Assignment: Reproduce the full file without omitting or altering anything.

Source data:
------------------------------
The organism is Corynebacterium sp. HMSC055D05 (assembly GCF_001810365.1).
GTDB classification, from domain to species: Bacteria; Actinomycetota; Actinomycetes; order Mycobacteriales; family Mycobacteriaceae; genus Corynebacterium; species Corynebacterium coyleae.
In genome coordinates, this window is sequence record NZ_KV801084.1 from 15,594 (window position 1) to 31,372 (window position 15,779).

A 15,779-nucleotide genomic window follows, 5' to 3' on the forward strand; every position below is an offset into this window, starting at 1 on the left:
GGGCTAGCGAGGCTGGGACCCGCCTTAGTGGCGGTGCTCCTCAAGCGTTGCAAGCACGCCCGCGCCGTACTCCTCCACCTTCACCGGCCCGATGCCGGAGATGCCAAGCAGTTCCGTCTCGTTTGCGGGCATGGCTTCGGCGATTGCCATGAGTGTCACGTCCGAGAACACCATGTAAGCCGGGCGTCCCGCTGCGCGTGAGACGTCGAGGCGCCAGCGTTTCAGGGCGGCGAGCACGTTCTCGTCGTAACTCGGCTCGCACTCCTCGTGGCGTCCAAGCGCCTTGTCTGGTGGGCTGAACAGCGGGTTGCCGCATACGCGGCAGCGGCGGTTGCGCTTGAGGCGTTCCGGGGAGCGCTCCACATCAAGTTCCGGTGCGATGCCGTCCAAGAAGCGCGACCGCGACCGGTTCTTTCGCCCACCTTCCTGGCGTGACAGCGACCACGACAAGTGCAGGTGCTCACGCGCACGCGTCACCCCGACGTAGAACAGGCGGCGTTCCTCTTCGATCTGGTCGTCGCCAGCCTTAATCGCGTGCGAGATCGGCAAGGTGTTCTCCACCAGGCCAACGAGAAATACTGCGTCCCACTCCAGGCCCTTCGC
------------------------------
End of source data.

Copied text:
The organism is Corynebacterium sp. HMSC055D05 (assembly GCF_001810365.1).
GTDB classification, from domain to species: Bacteria; Actinomycetota; Actinomycetes; order Mycobacteriales; family Mycobacteriaceae; genus Corynebacterium; species Corynebacterium coyleae.
In genome coordinates, this window is sequence record NZ_KV801084.1 from 15,594 (window position 1) to 31,372 (window position 15,779).

A 15,779-nucleotide genomic window follows, 5' to 3' on the forward strand; every position below is an offset into this window, starting at 1 on the left:
GGGCTAGCGAGGCTGGGACCCGCCTTAGTGGCGGTGCTCCTCAAGCGTTGCAAGCACGCCCGCGCCGTACTCCTCCACCTTCACCGGCCCGATGCCGGAGATGCCAAGCAGTTCCGTCTCGTTTGCGGGCATGGCTTCGGCGATTGCCATGAGTGTCACGTCCGAGAACACCATGTAAGCCGGGCGTCCCGCTGCGCGTGAGACGTCGAGGCGCCAGCGTTTCAGGGCGGCGAGCACGTTCTCGTCGTAACTCGGCTCGCACTCCTCGTGGCGTCCAAGCGCCTTGTCTGGTGGGCTGAACAGCGGGTTGCCGCATACGCGGCAGCGGCGGTTGCGCTTGAGGCGTTCCGGGGAGCGCTCCACATCAAGTTCCGGTGCGATGCCGTCCAAGAAGCGCGACCGCGACCGGTTCTTTCGCCCACCTTCCTGGCGTGACAGCGACCACGACAAGTGCAGGTGCTCACGCGCACGCGTCACCCCGACGTAGAACAGGCGGCGTTCCTCTTCGATCTGGTCGTCGCCAGCCTTAATCGCGTGCGAGATCGGCAAGGTGTTCTCCACCAGGCCAACGAGAAATACTGCGTCCCACTCCAGGCCCTTCGC